If, then, one asks what remains in the category of “non-violence” according to the rationality of the police, it is the absolute, uncritical obedience to their authority, especially when that authority violates the rights of citizens or grossly abuses the means of violence and the power to incriminate—in short, “non-violence” according to the police means the uncritical compliance with the growing arbitrary power of the sovereign. This takes us to the somewhat self-evident point that the state has successfully instrumentalized and redefined the slippery term “violence” to repress and criminalize various forms of dissent against austerity measures, and to shrink and eliminate established spaces and practices of constitutionally protected forms of political expression. One may argue that, stripped of its legitimating rationality, this is the creeping logic of authoritarian power. And to a certain extent it is. But this is not the same as the classical expansion of the executive authority of the state, such as, for instance, this year’s National Defense Authorization Act, passed with a provision that allows for the indefinite detention of terrorism suspects on US land, including citizens, without trial. Much more insidiously, the police operate within the juridical regime of the liberal state, while using interpretive tactics to bend definitions of crime and expand their own power to incriminate dissenting subjects.

If we take into account these drastic shifts in the meaning of “violence,” a much less self-evident point emerges—that violence is a discursive rather than an ontological category. Even some of the most astute political thinkers and philosophers who have written extensively on the question of violence have treacherously presumed, or even argued for, the ontological nature of violence. But if we take violence as a discursive construct, we can see how it has become a crucial terrain upon which the state wages a war against political dissent. Currently, it is being pushed to the limits of the intelligible in order to accommodate the expanding authority of the state to prosecute and eliminate different forms of political resistance against deepening austerity.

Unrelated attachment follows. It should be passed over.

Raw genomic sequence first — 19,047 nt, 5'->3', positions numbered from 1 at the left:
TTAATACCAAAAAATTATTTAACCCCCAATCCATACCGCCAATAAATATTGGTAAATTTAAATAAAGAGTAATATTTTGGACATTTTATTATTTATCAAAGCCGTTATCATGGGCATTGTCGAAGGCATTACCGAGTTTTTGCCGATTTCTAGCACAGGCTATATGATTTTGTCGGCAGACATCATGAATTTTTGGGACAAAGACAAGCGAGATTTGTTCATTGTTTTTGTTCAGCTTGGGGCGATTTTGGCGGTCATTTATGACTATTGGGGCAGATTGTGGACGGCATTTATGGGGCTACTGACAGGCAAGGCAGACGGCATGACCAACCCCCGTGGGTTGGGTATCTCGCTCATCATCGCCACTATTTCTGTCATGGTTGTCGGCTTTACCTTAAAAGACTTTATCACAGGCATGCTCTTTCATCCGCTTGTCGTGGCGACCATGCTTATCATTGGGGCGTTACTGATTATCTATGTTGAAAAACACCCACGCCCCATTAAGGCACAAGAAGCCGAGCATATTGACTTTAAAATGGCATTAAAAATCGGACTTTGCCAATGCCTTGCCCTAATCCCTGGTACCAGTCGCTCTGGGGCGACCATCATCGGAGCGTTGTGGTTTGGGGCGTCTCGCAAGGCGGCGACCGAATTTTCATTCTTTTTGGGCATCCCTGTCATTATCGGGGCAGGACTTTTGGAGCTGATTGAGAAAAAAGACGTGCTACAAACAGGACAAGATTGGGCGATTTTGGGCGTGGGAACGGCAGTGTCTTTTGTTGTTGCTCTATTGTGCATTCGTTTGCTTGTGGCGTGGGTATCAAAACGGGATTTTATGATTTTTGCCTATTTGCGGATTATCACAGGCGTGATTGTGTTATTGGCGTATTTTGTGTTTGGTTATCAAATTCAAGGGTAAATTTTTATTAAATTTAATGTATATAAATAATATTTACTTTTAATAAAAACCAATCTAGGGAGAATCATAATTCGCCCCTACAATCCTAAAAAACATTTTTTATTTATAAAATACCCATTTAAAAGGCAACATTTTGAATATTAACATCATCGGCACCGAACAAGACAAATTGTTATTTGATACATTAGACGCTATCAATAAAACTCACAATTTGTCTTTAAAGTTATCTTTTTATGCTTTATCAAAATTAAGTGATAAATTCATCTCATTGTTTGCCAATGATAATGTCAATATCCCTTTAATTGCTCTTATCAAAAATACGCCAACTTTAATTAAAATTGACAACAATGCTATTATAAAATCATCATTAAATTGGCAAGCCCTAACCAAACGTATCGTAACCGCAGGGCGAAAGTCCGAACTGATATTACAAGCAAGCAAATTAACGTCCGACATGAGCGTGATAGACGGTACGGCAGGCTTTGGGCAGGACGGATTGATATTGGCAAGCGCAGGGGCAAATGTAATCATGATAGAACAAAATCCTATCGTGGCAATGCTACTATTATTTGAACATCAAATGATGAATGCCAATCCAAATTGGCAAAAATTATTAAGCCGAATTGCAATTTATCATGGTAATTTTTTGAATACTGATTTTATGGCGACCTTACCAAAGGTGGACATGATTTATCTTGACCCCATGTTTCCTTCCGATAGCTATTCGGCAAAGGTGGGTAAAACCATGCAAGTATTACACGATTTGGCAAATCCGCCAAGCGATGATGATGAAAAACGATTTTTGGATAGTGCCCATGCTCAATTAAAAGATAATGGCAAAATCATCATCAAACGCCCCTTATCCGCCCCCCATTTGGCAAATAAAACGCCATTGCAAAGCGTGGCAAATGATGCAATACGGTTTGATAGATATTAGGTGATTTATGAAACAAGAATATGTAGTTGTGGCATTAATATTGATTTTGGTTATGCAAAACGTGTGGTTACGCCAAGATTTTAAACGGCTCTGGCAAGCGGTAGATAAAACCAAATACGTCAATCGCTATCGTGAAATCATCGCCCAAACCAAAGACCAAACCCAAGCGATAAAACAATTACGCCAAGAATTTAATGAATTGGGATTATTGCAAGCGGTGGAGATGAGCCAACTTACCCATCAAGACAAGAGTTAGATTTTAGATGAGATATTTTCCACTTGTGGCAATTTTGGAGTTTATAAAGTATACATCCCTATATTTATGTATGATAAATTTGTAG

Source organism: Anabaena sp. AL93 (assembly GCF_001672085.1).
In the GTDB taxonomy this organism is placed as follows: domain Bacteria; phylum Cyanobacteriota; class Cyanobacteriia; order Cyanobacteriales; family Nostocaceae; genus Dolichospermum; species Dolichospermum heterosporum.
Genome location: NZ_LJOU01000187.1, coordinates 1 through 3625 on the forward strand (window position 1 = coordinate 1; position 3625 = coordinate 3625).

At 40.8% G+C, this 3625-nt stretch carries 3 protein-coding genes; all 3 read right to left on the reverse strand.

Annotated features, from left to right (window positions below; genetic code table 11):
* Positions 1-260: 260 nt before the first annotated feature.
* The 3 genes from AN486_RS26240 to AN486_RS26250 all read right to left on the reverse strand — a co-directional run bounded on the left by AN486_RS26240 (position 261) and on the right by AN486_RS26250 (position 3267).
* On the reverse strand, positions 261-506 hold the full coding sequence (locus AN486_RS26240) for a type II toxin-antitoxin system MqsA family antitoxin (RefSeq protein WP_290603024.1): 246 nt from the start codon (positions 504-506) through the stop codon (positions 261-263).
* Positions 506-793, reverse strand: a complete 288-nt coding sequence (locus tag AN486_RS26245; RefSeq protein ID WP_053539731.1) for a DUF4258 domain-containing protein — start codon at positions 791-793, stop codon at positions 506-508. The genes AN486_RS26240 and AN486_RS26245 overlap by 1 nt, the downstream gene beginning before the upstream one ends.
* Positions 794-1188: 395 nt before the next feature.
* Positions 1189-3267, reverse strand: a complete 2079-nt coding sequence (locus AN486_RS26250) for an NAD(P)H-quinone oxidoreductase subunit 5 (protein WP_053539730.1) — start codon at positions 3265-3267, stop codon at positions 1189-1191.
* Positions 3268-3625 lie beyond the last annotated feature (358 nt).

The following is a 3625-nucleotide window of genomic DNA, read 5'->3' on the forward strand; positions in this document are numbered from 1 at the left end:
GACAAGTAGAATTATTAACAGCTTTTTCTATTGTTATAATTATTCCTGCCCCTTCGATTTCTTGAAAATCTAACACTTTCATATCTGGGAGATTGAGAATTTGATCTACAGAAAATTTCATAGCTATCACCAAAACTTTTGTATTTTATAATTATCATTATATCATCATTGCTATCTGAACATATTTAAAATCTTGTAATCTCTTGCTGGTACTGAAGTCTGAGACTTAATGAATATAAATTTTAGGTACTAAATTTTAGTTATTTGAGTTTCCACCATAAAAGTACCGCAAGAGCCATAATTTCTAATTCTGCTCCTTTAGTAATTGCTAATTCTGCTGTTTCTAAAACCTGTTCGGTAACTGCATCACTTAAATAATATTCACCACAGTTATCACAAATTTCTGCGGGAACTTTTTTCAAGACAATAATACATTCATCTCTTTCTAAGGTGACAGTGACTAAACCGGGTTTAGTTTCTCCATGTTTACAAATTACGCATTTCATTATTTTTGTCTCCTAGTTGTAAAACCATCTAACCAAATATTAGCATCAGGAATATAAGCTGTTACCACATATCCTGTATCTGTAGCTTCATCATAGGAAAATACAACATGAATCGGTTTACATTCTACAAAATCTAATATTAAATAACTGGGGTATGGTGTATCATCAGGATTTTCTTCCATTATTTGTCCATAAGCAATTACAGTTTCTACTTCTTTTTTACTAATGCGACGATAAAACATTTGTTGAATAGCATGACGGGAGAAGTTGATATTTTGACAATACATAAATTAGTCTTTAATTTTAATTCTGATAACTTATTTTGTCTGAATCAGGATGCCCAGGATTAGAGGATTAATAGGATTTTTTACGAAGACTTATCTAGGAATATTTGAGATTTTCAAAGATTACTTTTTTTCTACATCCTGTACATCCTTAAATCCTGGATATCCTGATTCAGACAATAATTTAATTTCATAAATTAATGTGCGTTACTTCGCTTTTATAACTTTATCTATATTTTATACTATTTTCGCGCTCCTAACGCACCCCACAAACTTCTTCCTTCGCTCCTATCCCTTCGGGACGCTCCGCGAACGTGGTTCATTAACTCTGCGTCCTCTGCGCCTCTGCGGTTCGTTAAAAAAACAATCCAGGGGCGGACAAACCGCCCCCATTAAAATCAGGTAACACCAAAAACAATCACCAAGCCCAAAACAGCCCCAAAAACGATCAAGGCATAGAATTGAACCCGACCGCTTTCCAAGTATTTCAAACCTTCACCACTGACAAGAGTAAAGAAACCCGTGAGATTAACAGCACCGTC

[1] Louis Althusser, “Ideology and Ideological State Apparatuses: Notes Towards an Investigation,” Lenin and Philosophy and Other Essays, p. 118; also available at
[2] “On the November 9 Stay-Away Orders:  The University and its ‘Lawful’ Business,”
[3] ReclaimUC has published a great critique of the “health and safety” discourse in the context of the Wheeler ledge student action on March 3, 2011. “Health and Safety on the Wheeler Ledge,”; For information on the Wheeler ledge action, see Marika Iyer and Alex Barnett, “Public Education Is on Edge,” Daily Californian, March 8, 2011,
[4] Jordan Bach-Lombardo, “UC Berkeley Police Officers’ Association Responds,” Daily Californian, November 28, 2011;
[5] Ibid.
[6] Ibid.
[7] For a good critique, see Rei Terada, “Not non-violent civil disobedience,” Work without Dread,
[8] Will Kane and Demian Bulwa, “UC cops’ use of batons on Occupy camp questioned,” San Francisco Chronicle, November 11, 2011, (emphasis added)
[9] American Civil Liberties of Northern California, Letter to Chancellor Birgeneau from March 13, 2012, p. 4;